Cost-Effective Computer Forensics And eDiscovery In Employment Cases

Wednesday, November 20, 2013 - 17:57
DTI

Although discovery in employment cases tends to be lopsided, with the bulk of the discovery burden resting on employers, computer forensics and eDiscovery projects can be handled in a cost-effective and defensible manner to control costs. Focused forensic analysis coupled with efficient collection and review will make the discovery burden lighter and the cost of investigating an errant employee’s digital conduct more manageable.

Using computer forensics begins early in a matter, either when you first become aware of a potential claim against your company or when an employee’s misconduct is first discovered. Properly preserving the right data early – such as taking out of service a computer used by an employee who may file a claim or is suspected of misconduct – is inexpensive insurance and can save you money in the long run. If the need to review the system later arises, evidence will not have been lost. When terminating a key employee, it’s advisable to preserve all their data either offline or online for a time. This will leave the option open should the need to analyze their computer activity later arise and will save the expense of having to collect from inaccessible sources.

If the computer used by a former employee is issued to someone else, evidence you may later need could be lost. Simply turning on a computer causes the system to run programs and update files that may overwrite deleted data. A new user accessing files and changing data on a system may create new activity, and an employer may have to pay a forensic expert to interpret which data belonged to whom at a later date, which can be costly. The more a system is altered from the time the former employee last used the computer, the more work must be done – and the more you will have to pay a forensic analyst for her time.

Depending on the type of employment case you are involved in, preserving the right data may involve a backup of a single computer or perhaps more. In trade secrets cases, for instance, a plaintiff will likely investigate a user’s computer, his or her email, file server data and perhaps other types of systems. If the trade secret is a client list, perhaps a customer relationship management (“CRM”) database must be preserved and later queried during discovery and/or used for evidence of the suspected theft. Preserving the right data and focused forensic analysis early is the key to saving costs.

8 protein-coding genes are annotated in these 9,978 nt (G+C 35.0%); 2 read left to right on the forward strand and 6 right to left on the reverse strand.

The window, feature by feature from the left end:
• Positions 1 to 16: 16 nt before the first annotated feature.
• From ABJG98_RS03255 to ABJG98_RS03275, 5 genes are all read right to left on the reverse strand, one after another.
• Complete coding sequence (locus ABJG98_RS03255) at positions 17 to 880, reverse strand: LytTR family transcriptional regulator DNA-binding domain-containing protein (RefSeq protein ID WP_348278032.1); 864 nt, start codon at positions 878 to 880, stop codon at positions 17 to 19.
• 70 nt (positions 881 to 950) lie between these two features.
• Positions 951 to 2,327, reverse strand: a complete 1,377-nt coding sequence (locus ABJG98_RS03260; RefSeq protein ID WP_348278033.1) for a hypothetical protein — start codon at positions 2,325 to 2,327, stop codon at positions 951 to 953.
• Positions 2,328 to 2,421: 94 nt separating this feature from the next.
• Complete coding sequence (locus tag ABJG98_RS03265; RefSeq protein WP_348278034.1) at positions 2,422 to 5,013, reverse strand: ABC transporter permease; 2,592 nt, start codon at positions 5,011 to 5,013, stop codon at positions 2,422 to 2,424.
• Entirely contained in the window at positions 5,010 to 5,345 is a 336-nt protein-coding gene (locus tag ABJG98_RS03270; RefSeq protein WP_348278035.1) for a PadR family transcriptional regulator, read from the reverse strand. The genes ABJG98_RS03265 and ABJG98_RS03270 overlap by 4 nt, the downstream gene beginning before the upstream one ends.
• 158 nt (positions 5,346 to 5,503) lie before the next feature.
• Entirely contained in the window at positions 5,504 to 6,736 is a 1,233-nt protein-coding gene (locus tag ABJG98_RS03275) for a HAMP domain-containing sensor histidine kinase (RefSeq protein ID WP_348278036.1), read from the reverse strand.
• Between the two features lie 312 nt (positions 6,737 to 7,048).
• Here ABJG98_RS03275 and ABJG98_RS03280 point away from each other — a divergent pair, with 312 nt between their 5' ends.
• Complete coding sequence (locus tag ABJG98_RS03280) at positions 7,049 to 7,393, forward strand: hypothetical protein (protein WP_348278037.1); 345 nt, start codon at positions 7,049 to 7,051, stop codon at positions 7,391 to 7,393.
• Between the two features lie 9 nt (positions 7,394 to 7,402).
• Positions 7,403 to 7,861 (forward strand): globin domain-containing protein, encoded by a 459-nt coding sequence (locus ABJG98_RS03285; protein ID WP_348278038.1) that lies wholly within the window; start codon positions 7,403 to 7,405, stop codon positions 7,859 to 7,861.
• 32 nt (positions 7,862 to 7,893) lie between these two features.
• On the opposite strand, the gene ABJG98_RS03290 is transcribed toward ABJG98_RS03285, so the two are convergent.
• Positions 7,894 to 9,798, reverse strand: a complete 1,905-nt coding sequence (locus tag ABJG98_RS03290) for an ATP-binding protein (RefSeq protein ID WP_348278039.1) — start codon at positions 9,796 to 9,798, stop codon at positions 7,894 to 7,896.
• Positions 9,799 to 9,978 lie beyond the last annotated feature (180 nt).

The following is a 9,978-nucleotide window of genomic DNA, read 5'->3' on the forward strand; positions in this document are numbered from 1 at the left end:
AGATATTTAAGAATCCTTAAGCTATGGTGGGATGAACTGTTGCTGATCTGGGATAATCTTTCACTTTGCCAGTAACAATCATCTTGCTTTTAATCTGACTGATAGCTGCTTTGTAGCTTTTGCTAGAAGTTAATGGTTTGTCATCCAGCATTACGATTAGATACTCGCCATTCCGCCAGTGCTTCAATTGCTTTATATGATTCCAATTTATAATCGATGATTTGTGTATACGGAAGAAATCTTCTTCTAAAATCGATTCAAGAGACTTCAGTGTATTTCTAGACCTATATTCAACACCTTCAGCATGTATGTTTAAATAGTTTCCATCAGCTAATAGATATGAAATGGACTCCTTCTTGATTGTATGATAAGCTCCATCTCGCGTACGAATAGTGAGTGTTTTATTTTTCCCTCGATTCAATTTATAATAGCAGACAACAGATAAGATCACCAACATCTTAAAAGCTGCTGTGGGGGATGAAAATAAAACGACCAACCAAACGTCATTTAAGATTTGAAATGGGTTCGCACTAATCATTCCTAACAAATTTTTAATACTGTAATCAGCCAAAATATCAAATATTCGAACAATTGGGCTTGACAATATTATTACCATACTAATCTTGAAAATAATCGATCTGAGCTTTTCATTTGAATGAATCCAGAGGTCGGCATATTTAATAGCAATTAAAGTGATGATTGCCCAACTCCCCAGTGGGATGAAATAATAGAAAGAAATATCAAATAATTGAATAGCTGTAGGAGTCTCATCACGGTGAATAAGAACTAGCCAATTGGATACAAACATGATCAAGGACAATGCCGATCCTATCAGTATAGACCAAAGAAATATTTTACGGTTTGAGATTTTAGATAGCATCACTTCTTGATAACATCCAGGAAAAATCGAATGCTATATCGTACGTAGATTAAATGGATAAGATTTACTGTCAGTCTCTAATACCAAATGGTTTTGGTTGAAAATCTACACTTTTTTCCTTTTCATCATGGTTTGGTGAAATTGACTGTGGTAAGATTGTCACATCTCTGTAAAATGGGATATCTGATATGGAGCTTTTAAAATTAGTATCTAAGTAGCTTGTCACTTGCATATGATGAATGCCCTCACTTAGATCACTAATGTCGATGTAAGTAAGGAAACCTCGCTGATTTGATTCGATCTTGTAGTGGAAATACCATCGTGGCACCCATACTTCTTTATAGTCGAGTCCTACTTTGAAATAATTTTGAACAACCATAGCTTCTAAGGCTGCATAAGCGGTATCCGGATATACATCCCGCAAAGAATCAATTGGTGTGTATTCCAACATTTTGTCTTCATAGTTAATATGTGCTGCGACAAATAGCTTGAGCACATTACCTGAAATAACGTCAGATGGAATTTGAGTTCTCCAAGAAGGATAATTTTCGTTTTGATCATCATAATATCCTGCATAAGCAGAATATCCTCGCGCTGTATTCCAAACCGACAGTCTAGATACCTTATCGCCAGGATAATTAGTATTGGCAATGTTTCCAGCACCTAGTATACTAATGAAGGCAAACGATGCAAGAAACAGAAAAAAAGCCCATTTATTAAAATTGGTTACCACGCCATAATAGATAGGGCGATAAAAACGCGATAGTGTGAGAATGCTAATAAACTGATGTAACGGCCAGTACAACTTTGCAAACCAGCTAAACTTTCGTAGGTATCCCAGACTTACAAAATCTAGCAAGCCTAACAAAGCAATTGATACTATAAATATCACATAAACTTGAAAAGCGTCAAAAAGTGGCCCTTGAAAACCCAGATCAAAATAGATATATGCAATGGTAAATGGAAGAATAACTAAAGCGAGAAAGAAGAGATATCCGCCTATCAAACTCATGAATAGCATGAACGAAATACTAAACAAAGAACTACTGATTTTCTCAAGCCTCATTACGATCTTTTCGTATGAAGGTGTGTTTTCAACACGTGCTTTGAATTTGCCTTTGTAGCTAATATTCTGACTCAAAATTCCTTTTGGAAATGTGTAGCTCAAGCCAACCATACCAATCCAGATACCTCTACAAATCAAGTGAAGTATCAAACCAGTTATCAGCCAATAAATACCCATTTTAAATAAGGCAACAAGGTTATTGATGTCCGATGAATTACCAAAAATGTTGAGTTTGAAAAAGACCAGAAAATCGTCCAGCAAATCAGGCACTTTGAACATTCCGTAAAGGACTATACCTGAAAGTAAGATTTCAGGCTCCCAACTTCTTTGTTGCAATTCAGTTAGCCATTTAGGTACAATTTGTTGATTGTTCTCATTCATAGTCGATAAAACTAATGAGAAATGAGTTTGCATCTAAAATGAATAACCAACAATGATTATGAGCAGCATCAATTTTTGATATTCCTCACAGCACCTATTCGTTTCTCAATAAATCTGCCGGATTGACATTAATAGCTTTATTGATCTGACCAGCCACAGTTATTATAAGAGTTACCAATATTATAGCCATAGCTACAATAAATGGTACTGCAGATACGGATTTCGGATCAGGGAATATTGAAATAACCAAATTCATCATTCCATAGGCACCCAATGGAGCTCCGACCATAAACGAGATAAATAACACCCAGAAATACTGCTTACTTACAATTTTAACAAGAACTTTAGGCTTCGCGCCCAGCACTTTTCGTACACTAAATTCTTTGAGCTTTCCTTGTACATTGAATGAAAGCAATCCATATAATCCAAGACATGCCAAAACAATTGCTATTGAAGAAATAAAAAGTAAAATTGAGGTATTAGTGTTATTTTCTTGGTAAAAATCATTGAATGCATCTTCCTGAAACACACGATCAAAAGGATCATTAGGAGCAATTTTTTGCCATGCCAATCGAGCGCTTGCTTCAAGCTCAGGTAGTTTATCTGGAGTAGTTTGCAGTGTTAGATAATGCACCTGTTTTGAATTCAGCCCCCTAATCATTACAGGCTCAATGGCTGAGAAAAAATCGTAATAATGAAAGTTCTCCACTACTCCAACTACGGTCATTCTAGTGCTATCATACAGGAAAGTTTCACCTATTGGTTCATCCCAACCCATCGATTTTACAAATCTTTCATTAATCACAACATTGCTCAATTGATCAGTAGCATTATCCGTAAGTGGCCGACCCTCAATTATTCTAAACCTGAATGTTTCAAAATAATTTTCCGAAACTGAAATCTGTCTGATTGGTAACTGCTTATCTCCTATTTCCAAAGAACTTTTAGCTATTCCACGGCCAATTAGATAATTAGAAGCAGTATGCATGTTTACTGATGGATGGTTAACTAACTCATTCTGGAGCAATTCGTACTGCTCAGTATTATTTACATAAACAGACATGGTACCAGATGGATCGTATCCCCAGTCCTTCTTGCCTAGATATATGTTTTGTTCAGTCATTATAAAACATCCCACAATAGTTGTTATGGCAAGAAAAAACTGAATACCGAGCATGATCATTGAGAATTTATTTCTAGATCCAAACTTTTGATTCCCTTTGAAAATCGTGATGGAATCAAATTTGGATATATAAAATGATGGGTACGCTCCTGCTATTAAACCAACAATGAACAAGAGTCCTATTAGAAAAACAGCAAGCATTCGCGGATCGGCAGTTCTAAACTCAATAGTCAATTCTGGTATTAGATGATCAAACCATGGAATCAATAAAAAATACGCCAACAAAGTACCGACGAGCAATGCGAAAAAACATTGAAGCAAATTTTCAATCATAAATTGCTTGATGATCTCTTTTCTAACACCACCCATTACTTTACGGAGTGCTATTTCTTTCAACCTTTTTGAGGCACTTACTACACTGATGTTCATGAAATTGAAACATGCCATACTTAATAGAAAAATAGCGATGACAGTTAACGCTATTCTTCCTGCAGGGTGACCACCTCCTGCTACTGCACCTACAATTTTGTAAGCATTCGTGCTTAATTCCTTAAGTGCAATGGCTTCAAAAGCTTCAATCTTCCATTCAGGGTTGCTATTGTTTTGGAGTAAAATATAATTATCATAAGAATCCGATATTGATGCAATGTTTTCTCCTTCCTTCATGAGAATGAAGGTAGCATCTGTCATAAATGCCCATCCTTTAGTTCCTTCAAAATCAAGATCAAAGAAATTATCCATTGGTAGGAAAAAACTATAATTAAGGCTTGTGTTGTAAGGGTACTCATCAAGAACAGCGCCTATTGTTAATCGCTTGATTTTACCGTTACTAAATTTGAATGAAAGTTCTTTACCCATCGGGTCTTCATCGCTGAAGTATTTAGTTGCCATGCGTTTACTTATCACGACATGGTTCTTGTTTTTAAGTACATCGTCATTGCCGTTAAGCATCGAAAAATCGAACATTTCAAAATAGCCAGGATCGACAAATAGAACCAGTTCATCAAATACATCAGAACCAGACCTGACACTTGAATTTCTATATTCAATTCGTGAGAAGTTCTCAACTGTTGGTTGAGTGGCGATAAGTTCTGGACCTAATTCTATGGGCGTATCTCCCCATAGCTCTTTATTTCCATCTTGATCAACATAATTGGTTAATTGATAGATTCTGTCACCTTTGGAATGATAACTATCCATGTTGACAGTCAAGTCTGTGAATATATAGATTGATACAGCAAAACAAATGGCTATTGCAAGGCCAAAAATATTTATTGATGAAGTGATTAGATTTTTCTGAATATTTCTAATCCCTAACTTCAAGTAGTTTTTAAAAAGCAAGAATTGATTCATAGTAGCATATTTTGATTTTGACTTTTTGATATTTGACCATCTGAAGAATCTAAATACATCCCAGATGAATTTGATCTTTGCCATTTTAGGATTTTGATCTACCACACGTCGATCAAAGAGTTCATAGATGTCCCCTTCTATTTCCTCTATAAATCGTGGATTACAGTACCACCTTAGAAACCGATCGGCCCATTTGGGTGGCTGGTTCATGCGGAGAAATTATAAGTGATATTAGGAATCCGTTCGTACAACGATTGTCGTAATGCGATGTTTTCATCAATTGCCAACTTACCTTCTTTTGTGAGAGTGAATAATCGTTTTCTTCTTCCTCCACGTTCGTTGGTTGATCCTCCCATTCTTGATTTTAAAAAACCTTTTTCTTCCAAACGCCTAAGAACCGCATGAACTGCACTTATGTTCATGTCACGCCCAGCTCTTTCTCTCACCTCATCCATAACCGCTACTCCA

When a senior salesperson resigns and you later learn he is calling on key accounts to entice them to a competitor, his preserved hard drive may yield important evidence. In anticipation of leaving, an employee may use non-company email accounts to send client lists or other data to a personal account. Ubiquitous cloud storage and sync services, with most providing some level of storage for free, allow users to simply select a folder on their computer, and any file placed in that folder will sync with other remote computers or with their cloud account.  DropBox, SugarSync, Google Drive and many others offer such options. Forensic analysis of that former salesperson’s company computer may also show that a USB device was introduced to the computer in the days leading to his resignation and that certain files may have been copied to the USB drive. A forensic image backup will be done before analysis is performed to freeze the condition of the data on the drive and allow for the use of forensic tools for this analysis.  

From the forensic backup an analyst can apply filters to identify user-created files, apply date filters, and otherwise search or cull the data to reduce the volume that is submitted for eDiscovery processing. Work done by computer forensics analysts is generally at an hourly rate and should involve people time, not machine time. This will normally reduce the cost of processing data. Unless the hard drive is very large, the data is complicated, and the filtering is complex, usually this will not involve a large amount of analyst time to prepare the filtered data for processing into a legal review system. 

The stakes in your cases will dictate the resources you need to apply to computer forensics and eDiscovery tasks. A single midlevel employee with a potential claim will warrant a much more narrow approach than will the suspected theft of your company’s latest design information by employees who start a competing firm. In either case, a focused set of protocols is a must.  

Peter Garza is the Managing Director Forensic West, Legal Services at DTI.  Peter Garza has worked as a consulting, testifying or neutral expert on hundreds of civil litigation cases. Previously he worked as a Special Agent with the Naval Criminal Investigative Service specializing in computer forensics.  

Please email the author at pgarza@dtiglobal.com with questions about this article.